Deloitte Australia chief executive Adam Powick has become one of the first corporate leaders to make public their support for Andrew Thorburn – who stood down as the boss of Essendon football club because of his role as a church chairman. In a note on his LinkedIn, Mr Powick said he had watched the engagement and resignation of Mr Thorburn – the former National Australia Bank chief executive held the Essendon job for just one day – with “embarrassment and exasperation”. Mr Powick, who runs one of the country’s largest professional services firms, said the scandal had left him “with a much deeper sense of disappointment and concern”. “At Deloitte, I get to experience first-hand the power of diverse teams and thinking and can see how additive this is both from a cultural and performance perspective,” Mr Powick, an Essendon supporter, wrote.
“The forced resignation of Andrew Thorburn is so disturbing,” he wrote, adding: “What should have mattered in this process were Andrew’s proven leadership skills and values, not his cultural background, gender, sexual orientation, faith or personal beliefs.” “These events could easily be written off as an isolated sports administration issue but that would be missing the point. In reality what happened is deeply significant, not just for my footy club, but for society in general and we need to properly take stock and learn from it.” Mr Thorburn resigned as the chief executive of Essendon, after it emerged he was chairman of a City on a Hill church that had posted Biblical views on homosexuality and abortion on its website. At the time, Club president Dave Barham said the club had acted on revelations that the church had said acting on same-sex attraction was “a sin” and another likening abortion to concentration camps.
Those sermons had been made before Mr Thorburn became chairman of the City on a Hill church. However, Essendon told the businessman that he must pick between the two roles. “I want to stress that neither the board nor Andrew was aware of the comments from the 2013 sermon until we read about them this morning,” Mr Barham said. “I also want to stress that this is not about vilifying anyone for their personal religious beliefs, but about a clear conflict of interest with an organisation whose views do not align at all with our values as a safe, inclusive, diverse and welcoming club for our staff, players, members, fans, partners and the wider community.” Mr Thorburn, however, said it was “clear that my Christian faith and my association with a church are unacceptable in our culture if you wish to hold a leadership position in society”.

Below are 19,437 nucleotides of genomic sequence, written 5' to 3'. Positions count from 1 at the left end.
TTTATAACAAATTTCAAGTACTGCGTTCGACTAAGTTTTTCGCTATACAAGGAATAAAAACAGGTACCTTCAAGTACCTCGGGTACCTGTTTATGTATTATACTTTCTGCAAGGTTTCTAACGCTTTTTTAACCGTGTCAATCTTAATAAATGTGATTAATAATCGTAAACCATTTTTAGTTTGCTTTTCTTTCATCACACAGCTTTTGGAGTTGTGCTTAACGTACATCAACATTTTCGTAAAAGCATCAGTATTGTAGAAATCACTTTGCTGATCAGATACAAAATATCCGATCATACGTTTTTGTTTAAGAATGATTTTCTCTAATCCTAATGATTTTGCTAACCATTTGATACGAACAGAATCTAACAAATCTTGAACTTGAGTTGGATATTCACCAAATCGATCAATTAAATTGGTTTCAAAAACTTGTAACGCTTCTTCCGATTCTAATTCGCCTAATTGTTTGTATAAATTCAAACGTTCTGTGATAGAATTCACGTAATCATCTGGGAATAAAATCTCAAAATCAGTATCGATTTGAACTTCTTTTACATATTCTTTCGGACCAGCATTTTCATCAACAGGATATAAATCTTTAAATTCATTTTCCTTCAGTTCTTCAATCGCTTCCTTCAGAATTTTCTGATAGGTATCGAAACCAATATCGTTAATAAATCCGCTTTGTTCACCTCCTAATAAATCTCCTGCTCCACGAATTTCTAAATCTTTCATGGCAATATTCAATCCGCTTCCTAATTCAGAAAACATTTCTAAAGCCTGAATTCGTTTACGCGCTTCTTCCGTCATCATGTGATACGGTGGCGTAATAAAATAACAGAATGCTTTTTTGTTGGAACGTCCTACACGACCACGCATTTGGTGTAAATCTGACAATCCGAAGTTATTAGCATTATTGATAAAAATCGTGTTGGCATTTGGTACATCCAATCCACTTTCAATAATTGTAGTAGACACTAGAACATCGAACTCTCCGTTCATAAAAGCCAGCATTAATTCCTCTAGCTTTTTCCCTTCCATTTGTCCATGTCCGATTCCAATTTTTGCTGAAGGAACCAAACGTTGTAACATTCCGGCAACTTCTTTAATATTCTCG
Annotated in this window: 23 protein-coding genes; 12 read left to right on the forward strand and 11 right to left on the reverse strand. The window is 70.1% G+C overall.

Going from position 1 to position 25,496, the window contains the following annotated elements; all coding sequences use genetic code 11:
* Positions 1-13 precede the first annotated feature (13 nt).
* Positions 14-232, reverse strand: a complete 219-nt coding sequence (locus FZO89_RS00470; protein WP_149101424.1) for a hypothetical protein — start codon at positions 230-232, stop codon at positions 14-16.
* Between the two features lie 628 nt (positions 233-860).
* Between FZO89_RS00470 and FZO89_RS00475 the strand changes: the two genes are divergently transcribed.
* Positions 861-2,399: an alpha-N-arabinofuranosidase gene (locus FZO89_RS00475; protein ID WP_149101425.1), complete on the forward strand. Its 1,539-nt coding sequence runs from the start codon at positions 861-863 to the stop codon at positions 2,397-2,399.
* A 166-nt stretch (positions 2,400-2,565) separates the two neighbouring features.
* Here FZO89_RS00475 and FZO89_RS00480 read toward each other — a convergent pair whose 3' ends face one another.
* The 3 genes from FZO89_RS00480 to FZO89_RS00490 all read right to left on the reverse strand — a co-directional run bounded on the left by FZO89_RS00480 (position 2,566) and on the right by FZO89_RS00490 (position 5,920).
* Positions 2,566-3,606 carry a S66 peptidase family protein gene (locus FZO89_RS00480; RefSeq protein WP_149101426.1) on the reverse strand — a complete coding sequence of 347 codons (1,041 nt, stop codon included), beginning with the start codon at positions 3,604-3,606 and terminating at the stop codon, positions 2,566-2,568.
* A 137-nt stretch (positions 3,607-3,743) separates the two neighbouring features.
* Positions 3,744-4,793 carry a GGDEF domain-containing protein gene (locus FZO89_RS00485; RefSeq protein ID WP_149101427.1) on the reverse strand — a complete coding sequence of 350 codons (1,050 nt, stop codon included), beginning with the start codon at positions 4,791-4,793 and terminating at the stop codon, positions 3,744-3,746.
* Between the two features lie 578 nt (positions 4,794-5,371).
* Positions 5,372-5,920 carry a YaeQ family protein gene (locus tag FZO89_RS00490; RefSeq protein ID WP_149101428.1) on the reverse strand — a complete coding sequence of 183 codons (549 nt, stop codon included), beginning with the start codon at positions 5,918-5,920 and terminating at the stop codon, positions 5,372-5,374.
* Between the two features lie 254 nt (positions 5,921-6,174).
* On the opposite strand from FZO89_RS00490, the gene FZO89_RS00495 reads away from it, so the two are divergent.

Mr Thorburn went on “I love all people, and have always promoted and lived an inclusive, diverse, respectful and supportive workplace, where people are welcomed regardless of their culture, religious beliefs, and sexual orientation,” he said. In his post, Deloitte’s Mr Powick wrote: “The fact that Andrew felt he had to step down because of his association with a church group is difficult to comprehend, as is the widespread commentary supporting this move.” “For me, this shows a profound lack of understanding of what it truly means to live and work in a diverse, inclusive and tolerant society where people are judged by their demonstrated actions, behaviours and capabilities, rather than their personal characteristics and beliefs,” he said.
Source: Compiled by APN from media reportsPrint This Post
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